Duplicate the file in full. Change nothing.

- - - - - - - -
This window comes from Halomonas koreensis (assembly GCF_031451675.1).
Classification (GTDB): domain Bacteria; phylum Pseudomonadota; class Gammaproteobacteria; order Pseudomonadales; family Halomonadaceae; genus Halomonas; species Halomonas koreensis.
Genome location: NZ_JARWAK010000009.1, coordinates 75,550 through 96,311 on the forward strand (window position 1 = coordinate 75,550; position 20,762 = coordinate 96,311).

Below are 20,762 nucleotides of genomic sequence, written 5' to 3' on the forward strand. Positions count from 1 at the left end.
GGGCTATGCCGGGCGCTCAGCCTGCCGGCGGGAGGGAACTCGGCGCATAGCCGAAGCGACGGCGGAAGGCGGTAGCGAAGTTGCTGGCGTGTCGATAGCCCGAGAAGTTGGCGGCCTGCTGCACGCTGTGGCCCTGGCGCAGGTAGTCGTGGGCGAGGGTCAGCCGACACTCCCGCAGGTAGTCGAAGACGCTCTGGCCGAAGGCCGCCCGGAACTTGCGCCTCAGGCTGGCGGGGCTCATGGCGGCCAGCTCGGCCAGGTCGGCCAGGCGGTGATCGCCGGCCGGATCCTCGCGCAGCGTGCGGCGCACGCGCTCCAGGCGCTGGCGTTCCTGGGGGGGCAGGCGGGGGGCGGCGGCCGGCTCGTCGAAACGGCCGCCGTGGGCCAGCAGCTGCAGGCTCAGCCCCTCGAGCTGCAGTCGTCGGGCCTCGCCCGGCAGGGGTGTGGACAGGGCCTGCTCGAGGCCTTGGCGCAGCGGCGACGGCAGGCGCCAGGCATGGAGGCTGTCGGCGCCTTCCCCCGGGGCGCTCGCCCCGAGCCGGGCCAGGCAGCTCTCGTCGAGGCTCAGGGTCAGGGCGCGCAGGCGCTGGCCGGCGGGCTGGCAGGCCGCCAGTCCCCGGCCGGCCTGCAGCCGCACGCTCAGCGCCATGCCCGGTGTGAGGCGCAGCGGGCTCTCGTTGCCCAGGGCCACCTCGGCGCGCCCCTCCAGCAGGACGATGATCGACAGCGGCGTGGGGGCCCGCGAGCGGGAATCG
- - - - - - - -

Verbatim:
This window comes from Halomonas koreensis (assembly GCF_031451675.1).
Classification (GTDB): domain Bacteria; phylum Pseudomonadota; class Gammaproteobacteria; order Pseudomonadales; family Halomonadaceae; genus Halomonas; species Halomonas koreensis.
Genome location: NZ_JARWAK010000009.1, coordinates 75,550 through 96,311 on the forward strand (window position 1 = coordinate 75,550; position 20,762 = coordinate 96,311).

Below are 20,762 nucleotides of genomic sequence, written 5' to 3' on the forward strand. Positions count from 1 at the left end.
GGGCTATGCCGGGCGCTCAGCCTGCCGGCGGGAGGGAACTCGGCGCATAGCCGAAGCGACGGCGGAAGGCGGTAGCGAAGTTGCTGGCGTGTCGATAGCCCGAGAAGTTGGCGGCCTGCTGCACGCTGTGGCCCTGGCGCAGGTAGTCGTGGGCGAGGGTCAGCCGACACTCCCGCAGGTAGTCGAAGACGCTCTGGCCGAAGGCCGCCCGGAACTTGCGCCTCAGGCTGGCGGGGCTCATGGCGGCCAGCTCGGCCAGGTCGGCCAGGCGGTGATCGCCGGCCGGATCCTCGCGCAGCGTGCGGCGCACGCGCTCCAGGCGCTGGCGTTCCTGGGGGGGCAGGCGGGGGGCGGCGGCCGGCTCGTCGAAACGGCCGCCGTGGGCCAGCAGCTGCAGGCTCAGCCCCTCGAGCTGCAGTCGTCGGGCCTCGCCCGGCAGGGGTGTGGACAGGGCCTGCTCGAGGCCTTGGCGCAGCGGCGACGGCAGGCGCCAGGCATGGAGGCTGTCGGCGCCTTCCCCCGGGGCGCTCGCCCCGAGCCGGGCCAGGCAGCTCTCGTCGAGGCTCAGGGTCAGGGCGCGCAGGCGCTGGCCGGCGGGCTGGCAGGCCGCCAGTCCCCGGCCGGCCTGCAGCCGCACGCTCAGCGCCATGCCCGGTGTGAGGCGCAGCGGGCTCTCGTTGCCCAGGGCCACCTCGGCGCGCCCCTCCAGCAGGACGATGATCGACAGCGGCGTGGGGGCCCGCGAGCGGGAATCG